Indonesian boarding school linked to Daesh gets a reprieve

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Ibnu Mas’ud, a ‘pesantren,’ or Islamic boarding school, near Bogor city 70 km south of Jakarta.
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Agus Purwoko, head of Al-Uruwatul Usro Foundation. (AN photo by Ismira Lutfia Tisnadibrata)
Updated 20 September 2017
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Indonesian boarding school linked to Daesh gets a reprieve

BOGOR, Indonesia: A boarding school in Indonesia accused of being a breeding ground for Daesh terrorists has been reprieved from closure provided it complies with government regulations and registers with the Religious Affairs Ministry.
Ibnu Mas’ud, a “pesantren,” or Islamic boarding school, near Bogor city 70 km south of Jakarta, had been ordered to close by last Sunday, and nearly 100 people protested outside the school on Monday, demanding that it close its doors.
However, after a meeting with local authorities of Bogor district administration in West Java province, on Monday, the school owner, Agus Purwoko, head of Al-Uruwatul Usro Foundation, told Arab News he would make every effort to comply with government regulations.
The authorities told Purwoko in the meeting, Monday, to officially close the school and properly apply for permits, registering the school with Religious Affairs Ministry, before he can open it again.
“I was told to apply for a school permit to the district administration and register it with the Religious Affairs Ministry,” Purwoko said. His initial intent was not to establish a formal education institution but a place for social service, to provide shelter to underprivileged children, and teach them Islamic values and how to read the Qu’ran, he said.
The closure order followed an incident last month when a student caretaker, Mohammed Supriyadi, 17, burned red and white bunting used as street decoration for Indonesia’s Independence Day celebration on Aug. 17. Police accused Supriyadi of destroying the national flag, although Purwoko said the boy was mentally challenged.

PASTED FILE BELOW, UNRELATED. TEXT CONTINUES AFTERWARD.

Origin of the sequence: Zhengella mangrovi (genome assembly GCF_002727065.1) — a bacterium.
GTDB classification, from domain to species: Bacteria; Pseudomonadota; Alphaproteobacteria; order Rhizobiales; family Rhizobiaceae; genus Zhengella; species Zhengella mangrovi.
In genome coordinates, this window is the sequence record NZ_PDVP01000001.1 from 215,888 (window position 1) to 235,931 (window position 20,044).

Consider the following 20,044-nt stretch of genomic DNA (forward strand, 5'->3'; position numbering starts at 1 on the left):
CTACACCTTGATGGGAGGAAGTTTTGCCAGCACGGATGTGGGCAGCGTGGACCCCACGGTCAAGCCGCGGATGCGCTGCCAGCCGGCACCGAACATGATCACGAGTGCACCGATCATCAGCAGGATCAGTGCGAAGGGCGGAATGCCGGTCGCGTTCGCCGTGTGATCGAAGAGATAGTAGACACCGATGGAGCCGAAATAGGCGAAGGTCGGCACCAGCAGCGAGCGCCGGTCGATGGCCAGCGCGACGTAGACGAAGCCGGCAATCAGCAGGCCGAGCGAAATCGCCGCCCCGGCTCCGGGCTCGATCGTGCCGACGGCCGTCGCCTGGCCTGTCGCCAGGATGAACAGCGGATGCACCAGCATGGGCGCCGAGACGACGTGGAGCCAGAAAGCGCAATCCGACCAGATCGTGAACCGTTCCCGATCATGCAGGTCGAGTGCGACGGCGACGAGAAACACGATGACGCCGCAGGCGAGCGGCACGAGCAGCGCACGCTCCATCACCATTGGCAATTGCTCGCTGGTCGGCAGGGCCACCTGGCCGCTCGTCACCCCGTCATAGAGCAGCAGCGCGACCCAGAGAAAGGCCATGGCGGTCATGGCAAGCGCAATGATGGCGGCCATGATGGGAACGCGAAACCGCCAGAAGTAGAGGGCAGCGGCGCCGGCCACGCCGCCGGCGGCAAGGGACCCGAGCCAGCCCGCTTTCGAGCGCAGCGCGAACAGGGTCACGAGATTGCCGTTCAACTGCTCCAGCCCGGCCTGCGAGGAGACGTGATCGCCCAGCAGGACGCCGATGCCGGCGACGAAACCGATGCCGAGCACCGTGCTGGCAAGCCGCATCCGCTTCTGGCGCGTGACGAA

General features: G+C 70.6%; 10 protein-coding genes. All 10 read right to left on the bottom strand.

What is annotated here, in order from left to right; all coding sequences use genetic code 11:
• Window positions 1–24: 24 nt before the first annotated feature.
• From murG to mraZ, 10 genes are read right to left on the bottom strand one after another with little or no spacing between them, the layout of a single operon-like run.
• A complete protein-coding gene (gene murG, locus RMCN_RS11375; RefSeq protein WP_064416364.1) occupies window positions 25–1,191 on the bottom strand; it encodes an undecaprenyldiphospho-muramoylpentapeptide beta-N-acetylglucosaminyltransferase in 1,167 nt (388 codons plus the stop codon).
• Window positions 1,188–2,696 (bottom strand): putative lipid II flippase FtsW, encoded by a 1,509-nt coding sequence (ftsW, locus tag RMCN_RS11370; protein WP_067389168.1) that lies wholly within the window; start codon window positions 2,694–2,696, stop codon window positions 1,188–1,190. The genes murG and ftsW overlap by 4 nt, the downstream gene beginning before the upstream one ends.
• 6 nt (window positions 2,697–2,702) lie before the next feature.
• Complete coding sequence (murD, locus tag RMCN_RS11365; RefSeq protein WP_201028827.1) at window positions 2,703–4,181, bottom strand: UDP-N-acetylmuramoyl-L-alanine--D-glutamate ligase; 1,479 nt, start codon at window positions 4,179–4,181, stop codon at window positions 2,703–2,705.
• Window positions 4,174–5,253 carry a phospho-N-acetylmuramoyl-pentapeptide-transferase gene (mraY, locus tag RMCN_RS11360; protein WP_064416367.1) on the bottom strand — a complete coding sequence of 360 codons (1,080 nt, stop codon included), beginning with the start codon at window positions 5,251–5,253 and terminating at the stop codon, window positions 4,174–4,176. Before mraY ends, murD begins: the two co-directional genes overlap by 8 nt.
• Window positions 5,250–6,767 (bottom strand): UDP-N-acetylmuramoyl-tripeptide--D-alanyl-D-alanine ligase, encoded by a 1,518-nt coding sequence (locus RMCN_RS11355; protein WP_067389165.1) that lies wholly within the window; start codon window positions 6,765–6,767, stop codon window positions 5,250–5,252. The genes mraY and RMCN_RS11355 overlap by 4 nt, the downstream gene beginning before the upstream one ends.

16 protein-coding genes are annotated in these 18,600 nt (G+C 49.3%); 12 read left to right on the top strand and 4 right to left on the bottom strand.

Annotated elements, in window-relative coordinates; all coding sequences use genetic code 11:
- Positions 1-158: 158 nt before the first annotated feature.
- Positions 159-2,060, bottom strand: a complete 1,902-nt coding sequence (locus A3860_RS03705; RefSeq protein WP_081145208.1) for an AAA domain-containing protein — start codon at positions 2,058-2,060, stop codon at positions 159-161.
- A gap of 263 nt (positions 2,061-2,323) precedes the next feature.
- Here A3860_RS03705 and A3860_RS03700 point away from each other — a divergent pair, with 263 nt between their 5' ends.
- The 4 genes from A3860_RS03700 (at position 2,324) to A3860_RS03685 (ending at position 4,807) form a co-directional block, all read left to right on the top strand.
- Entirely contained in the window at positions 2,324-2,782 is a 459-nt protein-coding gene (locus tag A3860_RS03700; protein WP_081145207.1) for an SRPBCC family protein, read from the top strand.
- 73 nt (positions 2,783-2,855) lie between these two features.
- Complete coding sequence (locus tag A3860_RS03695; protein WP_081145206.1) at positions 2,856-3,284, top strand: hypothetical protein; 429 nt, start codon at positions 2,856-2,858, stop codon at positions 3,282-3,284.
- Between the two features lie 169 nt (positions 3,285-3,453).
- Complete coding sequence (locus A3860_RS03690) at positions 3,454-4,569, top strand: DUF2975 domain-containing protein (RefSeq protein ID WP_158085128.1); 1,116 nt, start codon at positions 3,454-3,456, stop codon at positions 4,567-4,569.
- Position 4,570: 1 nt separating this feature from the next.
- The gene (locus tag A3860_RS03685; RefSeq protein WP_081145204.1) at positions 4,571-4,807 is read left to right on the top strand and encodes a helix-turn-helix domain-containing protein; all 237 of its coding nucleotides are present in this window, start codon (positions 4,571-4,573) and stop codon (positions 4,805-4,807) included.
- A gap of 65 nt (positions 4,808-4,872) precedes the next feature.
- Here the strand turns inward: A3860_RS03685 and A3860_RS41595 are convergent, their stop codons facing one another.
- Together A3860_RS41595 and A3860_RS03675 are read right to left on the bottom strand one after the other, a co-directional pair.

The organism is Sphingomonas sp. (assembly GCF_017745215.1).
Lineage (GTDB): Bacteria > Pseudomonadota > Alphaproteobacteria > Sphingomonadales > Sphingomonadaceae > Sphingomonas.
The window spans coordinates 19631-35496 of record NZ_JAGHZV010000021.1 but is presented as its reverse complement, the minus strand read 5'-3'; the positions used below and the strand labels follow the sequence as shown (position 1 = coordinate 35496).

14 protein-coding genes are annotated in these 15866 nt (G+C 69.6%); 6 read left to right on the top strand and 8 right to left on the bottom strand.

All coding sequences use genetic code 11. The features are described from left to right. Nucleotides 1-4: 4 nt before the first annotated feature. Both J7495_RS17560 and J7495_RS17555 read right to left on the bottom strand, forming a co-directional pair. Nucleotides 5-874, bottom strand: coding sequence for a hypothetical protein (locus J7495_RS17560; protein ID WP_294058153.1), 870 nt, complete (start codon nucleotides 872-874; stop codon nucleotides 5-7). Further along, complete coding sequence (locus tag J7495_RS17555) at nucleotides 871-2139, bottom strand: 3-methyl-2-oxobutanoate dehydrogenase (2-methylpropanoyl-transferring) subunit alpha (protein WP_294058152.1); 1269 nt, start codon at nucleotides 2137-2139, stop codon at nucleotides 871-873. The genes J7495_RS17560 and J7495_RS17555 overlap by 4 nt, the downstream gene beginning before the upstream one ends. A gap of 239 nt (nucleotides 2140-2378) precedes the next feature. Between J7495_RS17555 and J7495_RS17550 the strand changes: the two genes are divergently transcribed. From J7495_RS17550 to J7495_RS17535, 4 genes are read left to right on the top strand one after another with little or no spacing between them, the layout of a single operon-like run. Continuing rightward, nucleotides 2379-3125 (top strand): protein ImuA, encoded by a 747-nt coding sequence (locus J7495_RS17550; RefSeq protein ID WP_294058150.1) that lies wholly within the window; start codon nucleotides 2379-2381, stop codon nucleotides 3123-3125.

Andi Menir, the local neighborhood chief, said the incident had stirred anger among local people, who considered Supriyadi’s action anti-Indonesia. “We also don’t like that our village is labeled as a terrorist village,” he told Arab News.
Purwoko had expected protests on Sunday, and by last Friday he had sent home 260 of the school’s students, mostly under 16, and ceased operations.
Rakyan Adibrata, a board member of the Certified Counter Terrorism Practitioner program, told Arab News it would be better if the government handed the school over to be managed by moderate Muslim groups.
“Otherwise, it would trigger more hatred from the radical community, who already regard the government as apostate and would use it to justify more terrorist attacks,” he said.
Ade Bhakti, executive director of the Centre for Radicalism and De-radicalization Studies in Jakarta, said their research suggested that two people with direct links to this school had gone to Syria to fight with Daesh. A former caretaker at the school, Munawar, was in Syria, from where he helped to arrange for Indonesian militants to go to the southern Philippines in 2015 and 2016 to join Abu Sayyaf for paramilitary training. Three staff members and a teenage student from the school were also stopped by Singapore authorities last February last year when they tried to leave for Syria, and were deported back to Indonesia.